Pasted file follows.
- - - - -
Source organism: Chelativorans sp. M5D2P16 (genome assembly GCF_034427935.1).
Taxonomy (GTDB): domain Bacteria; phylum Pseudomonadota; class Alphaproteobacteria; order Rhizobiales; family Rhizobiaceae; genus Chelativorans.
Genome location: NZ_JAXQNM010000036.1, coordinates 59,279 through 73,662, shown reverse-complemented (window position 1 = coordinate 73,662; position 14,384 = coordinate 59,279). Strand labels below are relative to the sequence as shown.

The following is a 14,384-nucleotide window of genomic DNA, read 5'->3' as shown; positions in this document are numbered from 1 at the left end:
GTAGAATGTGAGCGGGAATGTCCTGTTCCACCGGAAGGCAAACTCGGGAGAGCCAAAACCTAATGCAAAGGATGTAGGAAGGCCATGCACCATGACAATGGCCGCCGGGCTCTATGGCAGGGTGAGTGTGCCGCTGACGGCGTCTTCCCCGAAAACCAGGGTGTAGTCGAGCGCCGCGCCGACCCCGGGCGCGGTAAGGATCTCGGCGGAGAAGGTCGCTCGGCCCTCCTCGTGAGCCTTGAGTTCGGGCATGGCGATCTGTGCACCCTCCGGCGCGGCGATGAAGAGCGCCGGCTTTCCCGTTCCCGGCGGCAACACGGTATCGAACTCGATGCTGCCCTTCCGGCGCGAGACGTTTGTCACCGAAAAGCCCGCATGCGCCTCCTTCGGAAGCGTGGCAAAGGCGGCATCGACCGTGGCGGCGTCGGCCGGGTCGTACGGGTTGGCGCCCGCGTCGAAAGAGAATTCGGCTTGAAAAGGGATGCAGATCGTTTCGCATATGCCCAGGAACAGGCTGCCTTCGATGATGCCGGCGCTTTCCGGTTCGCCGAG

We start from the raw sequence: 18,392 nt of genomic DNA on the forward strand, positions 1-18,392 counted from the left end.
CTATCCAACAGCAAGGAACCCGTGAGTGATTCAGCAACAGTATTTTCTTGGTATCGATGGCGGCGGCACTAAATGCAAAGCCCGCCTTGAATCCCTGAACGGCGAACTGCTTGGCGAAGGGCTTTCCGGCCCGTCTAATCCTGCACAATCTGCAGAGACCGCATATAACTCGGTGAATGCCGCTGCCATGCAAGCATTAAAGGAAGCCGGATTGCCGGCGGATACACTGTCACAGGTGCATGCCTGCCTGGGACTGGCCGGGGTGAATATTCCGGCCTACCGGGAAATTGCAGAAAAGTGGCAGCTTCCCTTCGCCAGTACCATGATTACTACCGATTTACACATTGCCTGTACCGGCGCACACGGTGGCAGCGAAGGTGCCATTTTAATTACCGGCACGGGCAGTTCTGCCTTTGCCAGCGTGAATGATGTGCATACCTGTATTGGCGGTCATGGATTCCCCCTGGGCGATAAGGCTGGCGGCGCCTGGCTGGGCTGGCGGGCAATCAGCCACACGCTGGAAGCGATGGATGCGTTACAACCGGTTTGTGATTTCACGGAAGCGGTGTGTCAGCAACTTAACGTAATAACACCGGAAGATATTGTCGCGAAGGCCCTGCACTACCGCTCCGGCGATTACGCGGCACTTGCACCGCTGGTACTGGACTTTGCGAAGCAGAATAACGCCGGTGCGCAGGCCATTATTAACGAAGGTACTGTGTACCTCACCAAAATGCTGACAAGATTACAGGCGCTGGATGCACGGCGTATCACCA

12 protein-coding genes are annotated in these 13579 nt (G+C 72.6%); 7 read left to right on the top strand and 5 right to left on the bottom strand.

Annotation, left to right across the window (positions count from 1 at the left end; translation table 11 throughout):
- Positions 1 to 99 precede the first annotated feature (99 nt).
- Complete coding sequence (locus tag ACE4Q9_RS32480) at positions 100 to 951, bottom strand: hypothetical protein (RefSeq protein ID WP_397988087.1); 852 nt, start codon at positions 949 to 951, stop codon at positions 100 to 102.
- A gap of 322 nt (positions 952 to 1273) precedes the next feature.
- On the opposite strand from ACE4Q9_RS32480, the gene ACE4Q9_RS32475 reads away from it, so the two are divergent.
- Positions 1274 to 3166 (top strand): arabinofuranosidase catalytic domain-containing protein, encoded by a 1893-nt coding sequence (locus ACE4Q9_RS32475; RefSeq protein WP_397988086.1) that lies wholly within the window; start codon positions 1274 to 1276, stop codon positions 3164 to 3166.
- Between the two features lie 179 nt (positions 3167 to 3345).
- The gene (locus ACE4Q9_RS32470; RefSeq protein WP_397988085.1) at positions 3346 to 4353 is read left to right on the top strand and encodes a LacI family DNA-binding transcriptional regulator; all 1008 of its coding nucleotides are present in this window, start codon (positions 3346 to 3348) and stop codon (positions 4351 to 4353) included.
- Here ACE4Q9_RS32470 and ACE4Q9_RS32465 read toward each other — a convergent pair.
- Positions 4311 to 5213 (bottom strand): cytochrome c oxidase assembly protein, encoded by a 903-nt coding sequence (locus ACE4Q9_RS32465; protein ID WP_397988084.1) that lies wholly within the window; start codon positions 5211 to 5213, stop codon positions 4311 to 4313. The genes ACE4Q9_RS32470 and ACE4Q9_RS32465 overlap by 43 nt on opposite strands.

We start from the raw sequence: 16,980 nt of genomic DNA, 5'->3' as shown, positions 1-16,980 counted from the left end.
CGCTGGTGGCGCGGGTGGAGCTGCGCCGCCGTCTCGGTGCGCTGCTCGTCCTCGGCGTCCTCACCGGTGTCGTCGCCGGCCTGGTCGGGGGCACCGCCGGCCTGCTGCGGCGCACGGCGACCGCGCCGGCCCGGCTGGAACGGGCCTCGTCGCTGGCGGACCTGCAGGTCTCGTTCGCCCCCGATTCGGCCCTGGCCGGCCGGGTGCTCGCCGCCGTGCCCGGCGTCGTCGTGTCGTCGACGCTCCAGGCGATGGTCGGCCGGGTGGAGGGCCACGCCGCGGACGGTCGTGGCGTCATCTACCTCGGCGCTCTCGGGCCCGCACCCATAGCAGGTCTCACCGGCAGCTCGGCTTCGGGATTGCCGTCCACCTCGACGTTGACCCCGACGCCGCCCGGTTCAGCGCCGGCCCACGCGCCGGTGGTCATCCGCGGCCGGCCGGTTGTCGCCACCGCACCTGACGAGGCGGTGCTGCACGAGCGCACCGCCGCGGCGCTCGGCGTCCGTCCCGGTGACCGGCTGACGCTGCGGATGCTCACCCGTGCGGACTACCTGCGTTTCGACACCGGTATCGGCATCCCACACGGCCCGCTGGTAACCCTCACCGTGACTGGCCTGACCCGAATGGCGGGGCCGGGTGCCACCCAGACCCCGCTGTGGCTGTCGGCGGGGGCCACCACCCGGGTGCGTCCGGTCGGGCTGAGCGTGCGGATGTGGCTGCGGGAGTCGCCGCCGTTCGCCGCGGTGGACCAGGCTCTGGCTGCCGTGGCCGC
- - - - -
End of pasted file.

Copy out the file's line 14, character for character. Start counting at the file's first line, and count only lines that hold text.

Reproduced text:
- Positions 1274 to 3166 (top strand): arabinofuranosidase catalytic domain-containing protein, encoded by a 1893-nt coding sequence (locus ACE4Q9_RS32475; RefSeq protein WP_397988086.1) that lies wholly within the window; start codon positions 1274 to 1276, stop codon positions 3164 to 3166.